Having almost our fill of elephants, we headed out of Tarangire National Park to Ngorongoro Crater, Earth’s largest unbroken caldera and an area reputed to have the world’s highest density of carnivores. We were all hoping for lions, but we didn’t have to go far to find them. In fact, we hadn’t gotten out of Tarangire before we came upon two of them. They were both females, one of them was pregnant, one of them appeared to be a nursing mother and both of them were extremely emaciated. Our guide, Allen, said they were in big trouble and needed to find food fast. This was ironic, because on the other side of the park, we’d seen a huge troop of baboons feasting with a large herd of impala — both of which are preferred lion food. The poor lionesses really seemed tired and sick as they walked across the road mere feet from our cars and clicking cameras. They seemed too hot and stressed to think about the strange square animal in their path and all the clicking noises. But as oblivious and worn out as they seemed, you could still sense that they had the power to spring on anything that looked like food. Don’t mess with lions.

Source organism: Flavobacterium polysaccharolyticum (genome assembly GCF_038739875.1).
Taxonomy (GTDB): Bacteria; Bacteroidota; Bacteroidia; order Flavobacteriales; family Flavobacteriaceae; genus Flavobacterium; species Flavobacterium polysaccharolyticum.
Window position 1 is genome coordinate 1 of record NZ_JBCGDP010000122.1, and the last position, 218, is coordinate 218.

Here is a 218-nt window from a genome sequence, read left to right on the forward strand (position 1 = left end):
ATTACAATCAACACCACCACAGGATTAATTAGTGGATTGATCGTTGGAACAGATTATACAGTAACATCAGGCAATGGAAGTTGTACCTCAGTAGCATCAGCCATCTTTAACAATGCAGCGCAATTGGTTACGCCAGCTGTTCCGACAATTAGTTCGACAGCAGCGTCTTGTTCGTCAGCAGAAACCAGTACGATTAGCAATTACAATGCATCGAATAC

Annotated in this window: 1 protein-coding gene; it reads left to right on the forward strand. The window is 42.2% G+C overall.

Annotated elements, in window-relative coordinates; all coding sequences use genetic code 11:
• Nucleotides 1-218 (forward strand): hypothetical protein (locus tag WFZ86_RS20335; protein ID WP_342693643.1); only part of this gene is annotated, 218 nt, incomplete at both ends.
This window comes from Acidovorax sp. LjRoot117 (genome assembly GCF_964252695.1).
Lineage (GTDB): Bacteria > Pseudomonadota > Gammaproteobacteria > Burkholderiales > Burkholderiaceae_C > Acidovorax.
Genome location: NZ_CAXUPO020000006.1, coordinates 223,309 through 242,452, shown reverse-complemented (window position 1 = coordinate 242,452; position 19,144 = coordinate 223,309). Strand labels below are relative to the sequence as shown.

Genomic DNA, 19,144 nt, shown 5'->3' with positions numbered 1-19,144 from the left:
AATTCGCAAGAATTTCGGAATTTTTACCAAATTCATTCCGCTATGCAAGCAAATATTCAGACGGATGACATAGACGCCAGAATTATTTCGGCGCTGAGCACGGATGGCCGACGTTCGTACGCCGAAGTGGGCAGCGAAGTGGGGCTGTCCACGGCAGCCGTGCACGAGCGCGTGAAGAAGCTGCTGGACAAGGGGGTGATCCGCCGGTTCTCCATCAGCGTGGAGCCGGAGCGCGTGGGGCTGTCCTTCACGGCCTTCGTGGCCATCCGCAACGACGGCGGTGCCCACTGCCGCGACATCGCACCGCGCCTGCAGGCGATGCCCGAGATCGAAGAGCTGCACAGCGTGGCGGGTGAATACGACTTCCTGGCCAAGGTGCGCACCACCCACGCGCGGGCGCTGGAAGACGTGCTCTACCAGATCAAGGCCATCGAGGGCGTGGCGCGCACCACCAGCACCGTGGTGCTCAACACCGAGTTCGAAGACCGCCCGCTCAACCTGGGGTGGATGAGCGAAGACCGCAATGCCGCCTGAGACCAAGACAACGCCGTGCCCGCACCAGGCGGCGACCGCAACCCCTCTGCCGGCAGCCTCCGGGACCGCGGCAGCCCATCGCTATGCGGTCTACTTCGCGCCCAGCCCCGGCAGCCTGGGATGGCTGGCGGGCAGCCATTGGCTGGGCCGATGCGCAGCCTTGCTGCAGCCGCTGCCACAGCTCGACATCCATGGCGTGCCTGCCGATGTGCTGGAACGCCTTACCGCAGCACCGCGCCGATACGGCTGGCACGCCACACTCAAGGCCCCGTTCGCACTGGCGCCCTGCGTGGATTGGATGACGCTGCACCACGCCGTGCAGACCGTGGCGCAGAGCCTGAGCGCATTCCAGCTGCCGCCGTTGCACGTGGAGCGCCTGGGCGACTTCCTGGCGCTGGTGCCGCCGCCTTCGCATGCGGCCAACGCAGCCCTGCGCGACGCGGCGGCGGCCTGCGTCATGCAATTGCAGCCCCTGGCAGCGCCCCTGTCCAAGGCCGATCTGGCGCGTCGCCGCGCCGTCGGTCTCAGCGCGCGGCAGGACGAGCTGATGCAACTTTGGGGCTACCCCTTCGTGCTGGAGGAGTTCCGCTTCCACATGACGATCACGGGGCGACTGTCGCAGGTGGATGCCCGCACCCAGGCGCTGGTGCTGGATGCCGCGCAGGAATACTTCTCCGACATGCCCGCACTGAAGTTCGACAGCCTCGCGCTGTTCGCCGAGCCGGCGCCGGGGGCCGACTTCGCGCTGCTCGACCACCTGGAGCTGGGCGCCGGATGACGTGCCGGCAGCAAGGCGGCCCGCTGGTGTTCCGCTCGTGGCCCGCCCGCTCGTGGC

Here are some pictures of our lions:
We had another odd lion-type encounter later in the day when we stopped at a village. We were immediately swarmed by a group of extremely aggressive panhandlers and trinket merchants. They were not supposed to be on the grounds of the village, but they saw my mother coming a mile away as an easy mark. They were grabbing at her and even when Allan, our guide pushed them away and hustled her on the Land Rover, they continued pounding on the window and scaring her. I should note that Allan is a full-blooded Maasai, although he doesn’t have that long lean look that the more traditional tribesmen have. (He says it’s town living and too many burgers.) But there must be some latent Maasai warrior genes still in him. Because he suddenly leaped out of the Land Rover with tire iron in hand and chased the beggers away yelling what sounded like Maasai war whoops.
I guess you can take the Maasai off the veldt, but you can’t take the warrior out of the Maasai. These are a warrior tribe who traditionally used to have to kill a lion with a spear to be initiated into manhood. I suspect Allan could have gotten his with that tire iron. So don’t mess with the Maasai. Or with lions.
Other Interesting Maasai facts:
The Maasai have no traditional religion.
The Maasai tradition is that all the cows in the world belong to them. They used to steal cattle from other tribes, which they didn’t see as stealing but reclaiming what was rightfully theirs.
The Maasai wear unique sandals that have no difference between toe and heel. This is to confuse pursuers and make them hard to track when they are out taking back those cows.